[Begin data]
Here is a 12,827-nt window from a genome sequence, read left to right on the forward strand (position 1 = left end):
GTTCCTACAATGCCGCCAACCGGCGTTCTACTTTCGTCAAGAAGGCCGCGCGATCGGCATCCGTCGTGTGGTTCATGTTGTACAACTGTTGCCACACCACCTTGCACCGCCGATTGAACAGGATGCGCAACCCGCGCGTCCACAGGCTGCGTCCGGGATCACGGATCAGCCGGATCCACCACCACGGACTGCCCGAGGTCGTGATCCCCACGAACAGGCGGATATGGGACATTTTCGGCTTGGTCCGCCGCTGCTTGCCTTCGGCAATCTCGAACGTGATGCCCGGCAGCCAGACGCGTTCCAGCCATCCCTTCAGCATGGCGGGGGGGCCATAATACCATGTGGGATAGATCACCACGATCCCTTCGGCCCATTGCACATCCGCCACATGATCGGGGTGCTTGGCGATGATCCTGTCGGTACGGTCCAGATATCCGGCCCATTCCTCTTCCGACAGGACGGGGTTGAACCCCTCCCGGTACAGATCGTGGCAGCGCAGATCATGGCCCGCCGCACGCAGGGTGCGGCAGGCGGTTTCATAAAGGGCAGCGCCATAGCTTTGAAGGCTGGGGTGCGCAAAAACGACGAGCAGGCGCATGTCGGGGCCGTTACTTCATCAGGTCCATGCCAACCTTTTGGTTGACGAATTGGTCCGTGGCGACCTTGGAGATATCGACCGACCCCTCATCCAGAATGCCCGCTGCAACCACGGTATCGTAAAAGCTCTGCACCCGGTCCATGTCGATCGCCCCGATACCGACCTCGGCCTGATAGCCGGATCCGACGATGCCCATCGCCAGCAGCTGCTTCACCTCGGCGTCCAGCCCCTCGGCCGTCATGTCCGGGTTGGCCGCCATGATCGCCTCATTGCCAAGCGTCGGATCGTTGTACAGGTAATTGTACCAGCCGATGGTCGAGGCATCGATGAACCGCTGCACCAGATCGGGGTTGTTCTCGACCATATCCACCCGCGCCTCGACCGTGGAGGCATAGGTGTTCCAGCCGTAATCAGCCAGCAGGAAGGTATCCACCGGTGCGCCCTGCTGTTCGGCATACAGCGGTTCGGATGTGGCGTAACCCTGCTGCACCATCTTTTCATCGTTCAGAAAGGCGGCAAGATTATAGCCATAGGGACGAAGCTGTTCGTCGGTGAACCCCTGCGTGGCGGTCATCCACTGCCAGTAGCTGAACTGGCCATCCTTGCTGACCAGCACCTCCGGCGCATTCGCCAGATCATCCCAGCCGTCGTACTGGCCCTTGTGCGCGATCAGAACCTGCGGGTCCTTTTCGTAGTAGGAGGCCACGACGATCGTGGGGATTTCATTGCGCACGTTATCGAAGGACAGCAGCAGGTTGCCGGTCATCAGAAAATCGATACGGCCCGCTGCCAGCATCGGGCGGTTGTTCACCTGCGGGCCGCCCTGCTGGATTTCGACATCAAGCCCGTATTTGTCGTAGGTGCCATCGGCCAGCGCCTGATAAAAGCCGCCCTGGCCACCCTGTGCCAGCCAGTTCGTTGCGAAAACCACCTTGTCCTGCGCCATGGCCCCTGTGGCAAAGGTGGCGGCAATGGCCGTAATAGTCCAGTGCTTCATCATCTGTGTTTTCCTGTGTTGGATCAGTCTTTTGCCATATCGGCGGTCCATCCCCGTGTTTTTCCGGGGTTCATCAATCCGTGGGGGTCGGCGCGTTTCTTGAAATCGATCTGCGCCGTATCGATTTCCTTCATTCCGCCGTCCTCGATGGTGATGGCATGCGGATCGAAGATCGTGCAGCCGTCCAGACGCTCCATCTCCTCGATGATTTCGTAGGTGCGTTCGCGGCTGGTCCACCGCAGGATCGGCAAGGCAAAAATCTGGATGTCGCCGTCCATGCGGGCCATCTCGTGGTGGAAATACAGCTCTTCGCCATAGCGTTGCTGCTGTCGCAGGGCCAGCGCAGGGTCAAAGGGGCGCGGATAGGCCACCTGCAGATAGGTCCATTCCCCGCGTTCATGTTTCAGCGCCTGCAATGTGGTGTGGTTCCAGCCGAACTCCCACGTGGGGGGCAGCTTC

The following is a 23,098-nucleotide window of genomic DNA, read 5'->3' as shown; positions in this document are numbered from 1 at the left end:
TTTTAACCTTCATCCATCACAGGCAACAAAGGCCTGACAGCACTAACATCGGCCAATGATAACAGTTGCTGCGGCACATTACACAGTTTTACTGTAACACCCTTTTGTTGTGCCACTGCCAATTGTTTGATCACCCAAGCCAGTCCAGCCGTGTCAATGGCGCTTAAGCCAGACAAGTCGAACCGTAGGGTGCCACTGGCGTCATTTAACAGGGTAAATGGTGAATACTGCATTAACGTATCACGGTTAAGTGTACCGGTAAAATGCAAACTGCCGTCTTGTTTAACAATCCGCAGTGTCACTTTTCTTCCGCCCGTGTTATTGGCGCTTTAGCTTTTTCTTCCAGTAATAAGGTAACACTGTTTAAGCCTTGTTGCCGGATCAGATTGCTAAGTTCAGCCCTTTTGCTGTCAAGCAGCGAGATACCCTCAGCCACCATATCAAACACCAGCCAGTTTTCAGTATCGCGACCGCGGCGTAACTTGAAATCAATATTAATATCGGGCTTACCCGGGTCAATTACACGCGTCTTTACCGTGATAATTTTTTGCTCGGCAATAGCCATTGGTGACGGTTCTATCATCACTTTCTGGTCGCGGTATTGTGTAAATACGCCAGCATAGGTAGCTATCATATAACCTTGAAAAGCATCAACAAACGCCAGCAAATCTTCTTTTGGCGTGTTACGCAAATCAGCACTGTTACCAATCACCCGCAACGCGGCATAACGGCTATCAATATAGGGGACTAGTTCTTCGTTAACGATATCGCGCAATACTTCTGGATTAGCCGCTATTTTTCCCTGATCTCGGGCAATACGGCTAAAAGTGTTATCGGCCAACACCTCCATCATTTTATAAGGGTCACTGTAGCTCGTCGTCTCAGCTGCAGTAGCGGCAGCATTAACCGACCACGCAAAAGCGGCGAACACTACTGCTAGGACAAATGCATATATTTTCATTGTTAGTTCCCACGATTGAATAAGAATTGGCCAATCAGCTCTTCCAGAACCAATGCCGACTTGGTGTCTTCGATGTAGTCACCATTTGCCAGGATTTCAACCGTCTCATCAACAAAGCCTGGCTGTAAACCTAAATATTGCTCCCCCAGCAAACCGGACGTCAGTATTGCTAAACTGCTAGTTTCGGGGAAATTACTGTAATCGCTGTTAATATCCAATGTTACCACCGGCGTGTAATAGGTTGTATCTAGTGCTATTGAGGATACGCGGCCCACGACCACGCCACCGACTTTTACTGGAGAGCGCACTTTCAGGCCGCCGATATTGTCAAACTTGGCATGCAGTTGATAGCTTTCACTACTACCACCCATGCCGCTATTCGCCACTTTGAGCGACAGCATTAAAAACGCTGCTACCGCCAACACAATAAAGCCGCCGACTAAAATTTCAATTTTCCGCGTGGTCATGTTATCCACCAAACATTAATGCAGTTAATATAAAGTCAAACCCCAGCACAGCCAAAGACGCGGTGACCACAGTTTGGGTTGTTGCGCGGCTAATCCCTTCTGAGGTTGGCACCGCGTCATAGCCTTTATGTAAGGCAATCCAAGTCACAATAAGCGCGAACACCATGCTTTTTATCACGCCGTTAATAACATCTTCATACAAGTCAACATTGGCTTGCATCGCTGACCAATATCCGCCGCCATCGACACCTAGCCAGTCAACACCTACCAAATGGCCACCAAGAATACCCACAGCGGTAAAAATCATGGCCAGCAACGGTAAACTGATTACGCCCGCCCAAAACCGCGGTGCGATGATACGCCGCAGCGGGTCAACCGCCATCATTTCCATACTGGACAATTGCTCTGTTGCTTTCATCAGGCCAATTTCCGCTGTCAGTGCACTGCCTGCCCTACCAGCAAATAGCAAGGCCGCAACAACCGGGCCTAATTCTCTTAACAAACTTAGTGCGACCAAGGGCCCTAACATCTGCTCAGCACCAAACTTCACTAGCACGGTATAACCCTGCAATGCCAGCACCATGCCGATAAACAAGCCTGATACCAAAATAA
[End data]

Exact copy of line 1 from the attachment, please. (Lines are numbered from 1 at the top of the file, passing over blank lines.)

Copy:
Here is a 12,827-nt window from a genome sequence, read left to right on the forward strand (position 1 = left end):